According to Ward, the arrival of a grocery store could not only provide fresh food options for East Clevelanders, but provide much more benefit for the area. “Right now, all of the store are corner delis, and the quality of the food is poor,” says Ward. “They cater to the lowest members of society—you can go into the store and ask for crack paraphernalia, and they will give you a whole kit to smoke crack. Gang members are loitering outside. They’re not the kind of stores you want kids hanging around.”
Looking forward, Ward hopes to leverage the existing and emerging strengths of East Cleveland to create themed pockets of the city. For instance, Ward suggests taking the east end of Euclid Avenue—where Urbean Joe coffee shop and Andreas Dekar Wine & Cigar Lounge opened in recent months—and making it a dining and entertainment district. He’d also love to see more urban farming initiatives pop up around the Coit Road Farmers Market.
“We have a consumer base that is just clamoring for some of these new businesses to come into the city and rebreathe life into the community,” shares Ward.
For Ward, rebreathing life into the community is something he’s desired for years. Though he now resides in Richmond Heights, Ward grew up in East Cleveland, where he attended Shaw High School, and he remains “very grounded and tied into the community.”
“People who know me will tell you this has been a dream of mine for a very long time, even since I was in high school,” says Ward. “We’re challenging people to think differently and put their efforts, moneys, and desires behind something greater than what’s going on right now.”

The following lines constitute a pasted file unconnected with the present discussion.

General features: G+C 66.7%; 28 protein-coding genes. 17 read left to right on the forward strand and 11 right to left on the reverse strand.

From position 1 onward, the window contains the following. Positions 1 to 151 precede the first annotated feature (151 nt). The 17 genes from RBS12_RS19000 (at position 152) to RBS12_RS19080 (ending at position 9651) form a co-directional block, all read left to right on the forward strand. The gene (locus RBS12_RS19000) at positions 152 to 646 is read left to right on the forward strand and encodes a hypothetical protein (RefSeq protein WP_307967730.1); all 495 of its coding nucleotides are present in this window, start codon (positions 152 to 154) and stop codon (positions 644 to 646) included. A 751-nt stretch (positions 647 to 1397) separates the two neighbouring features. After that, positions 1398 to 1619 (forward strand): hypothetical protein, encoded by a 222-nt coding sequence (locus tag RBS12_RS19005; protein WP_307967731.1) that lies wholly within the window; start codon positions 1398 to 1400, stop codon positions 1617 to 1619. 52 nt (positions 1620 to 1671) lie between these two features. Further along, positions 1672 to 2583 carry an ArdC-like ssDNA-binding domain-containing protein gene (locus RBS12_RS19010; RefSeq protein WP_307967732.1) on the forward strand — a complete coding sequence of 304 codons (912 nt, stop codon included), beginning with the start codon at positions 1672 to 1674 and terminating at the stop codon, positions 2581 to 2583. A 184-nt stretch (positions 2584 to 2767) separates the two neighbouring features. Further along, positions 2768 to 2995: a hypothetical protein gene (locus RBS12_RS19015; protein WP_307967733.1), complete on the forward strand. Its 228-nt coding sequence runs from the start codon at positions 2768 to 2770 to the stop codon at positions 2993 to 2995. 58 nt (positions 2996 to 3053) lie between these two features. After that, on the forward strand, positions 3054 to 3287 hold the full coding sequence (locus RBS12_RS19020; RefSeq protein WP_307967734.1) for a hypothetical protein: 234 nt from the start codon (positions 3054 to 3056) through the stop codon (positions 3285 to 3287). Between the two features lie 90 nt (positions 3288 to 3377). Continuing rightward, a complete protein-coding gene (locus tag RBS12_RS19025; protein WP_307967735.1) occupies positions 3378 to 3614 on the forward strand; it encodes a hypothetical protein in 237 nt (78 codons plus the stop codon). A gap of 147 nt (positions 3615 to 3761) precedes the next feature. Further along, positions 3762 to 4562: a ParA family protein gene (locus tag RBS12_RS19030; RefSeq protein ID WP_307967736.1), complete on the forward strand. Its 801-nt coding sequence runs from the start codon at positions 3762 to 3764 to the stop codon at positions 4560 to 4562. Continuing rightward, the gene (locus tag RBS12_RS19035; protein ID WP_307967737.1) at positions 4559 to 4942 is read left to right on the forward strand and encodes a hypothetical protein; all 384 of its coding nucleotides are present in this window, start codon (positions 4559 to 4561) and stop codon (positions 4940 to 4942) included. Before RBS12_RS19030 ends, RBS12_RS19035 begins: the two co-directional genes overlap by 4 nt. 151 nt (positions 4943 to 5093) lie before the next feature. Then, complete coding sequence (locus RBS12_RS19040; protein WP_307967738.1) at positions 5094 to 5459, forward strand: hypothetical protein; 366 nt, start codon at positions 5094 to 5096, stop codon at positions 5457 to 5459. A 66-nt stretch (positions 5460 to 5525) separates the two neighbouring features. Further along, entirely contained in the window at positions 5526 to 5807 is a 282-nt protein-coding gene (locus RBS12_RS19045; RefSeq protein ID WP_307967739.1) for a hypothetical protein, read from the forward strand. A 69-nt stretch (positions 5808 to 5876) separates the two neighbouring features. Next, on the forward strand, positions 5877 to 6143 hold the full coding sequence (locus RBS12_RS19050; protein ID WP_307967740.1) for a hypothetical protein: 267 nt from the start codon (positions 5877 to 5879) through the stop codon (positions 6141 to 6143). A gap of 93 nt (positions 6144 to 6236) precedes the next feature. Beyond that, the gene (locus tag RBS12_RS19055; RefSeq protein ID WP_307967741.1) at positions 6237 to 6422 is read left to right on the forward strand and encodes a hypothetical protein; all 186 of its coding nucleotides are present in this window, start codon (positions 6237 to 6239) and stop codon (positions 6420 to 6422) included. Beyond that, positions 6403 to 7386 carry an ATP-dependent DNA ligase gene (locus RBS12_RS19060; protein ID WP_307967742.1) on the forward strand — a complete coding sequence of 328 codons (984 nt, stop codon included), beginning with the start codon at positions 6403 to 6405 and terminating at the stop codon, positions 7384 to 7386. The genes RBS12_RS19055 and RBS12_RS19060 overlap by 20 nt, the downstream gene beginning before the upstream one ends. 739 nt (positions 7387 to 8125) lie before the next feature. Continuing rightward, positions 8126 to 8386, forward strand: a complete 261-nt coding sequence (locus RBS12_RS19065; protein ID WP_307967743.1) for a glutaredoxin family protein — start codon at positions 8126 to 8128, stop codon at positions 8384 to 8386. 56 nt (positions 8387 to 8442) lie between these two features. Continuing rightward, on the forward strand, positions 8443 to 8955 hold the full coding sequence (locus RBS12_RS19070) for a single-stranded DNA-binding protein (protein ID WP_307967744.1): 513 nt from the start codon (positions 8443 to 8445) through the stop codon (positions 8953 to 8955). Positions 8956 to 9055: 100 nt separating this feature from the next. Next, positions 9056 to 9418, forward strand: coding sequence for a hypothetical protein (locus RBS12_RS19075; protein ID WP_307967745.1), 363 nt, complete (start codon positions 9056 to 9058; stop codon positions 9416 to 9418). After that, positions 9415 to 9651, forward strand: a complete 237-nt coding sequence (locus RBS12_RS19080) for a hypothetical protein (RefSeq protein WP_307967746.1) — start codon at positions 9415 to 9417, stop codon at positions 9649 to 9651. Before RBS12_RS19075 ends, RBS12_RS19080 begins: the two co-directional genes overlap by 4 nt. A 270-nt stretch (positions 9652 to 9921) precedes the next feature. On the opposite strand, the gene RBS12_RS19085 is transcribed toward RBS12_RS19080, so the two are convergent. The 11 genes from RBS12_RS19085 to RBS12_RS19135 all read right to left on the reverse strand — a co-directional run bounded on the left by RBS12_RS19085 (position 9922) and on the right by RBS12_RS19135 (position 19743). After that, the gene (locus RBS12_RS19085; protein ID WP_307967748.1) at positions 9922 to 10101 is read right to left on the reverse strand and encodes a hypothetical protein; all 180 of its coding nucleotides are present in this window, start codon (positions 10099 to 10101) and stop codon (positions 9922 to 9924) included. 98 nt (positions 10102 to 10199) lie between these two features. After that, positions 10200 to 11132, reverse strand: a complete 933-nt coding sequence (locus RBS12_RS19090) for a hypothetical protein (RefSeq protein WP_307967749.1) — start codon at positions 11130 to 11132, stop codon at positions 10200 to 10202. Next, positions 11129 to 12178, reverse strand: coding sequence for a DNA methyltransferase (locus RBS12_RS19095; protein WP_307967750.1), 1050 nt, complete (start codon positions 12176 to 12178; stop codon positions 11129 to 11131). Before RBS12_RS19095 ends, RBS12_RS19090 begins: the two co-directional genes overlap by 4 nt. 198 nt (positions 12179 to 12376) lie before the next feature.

Next up for Ward and the ECGA? Along with the projected goal of opening the A.M. Ward Co-op in first quarter 2019, Ward is also setting the stage for a “state-of-the-art facility that not only trains and conditions athletes, but develops careers in supporting areas like sports medicine, athletic training, and coaching.”
The initial proposal was to tear down and rebuild the current MLK Civic Center, but plans fell through and Ward is now searching for a new site. In February, he will meet with a Marysville, OH-based design group to fine-tune the concept and then launch a fundraising campaign to bring it to fruition.
Ward is also completing an application to designate ECGA as a community development company with the Small Business Administration, which would enable ECGA to grant loans of up to $5 million to eligible East Cleveland businesses. “We see this as the tip of the iceberg,” says Ward. “I have very ambitious long-term plans for ECGA.”
And for anyone who doubts Ward’s ability to have an impact on East Cleveland–which has long been plagued by poverty, blight, and crime—he points to his background as not only an East Cleveland native, but a project manager by trade for Jones Day.
“I don’t dream, I plan and execute,” says Ward. “This is my plan, and I’m executing it because that’s who I am.”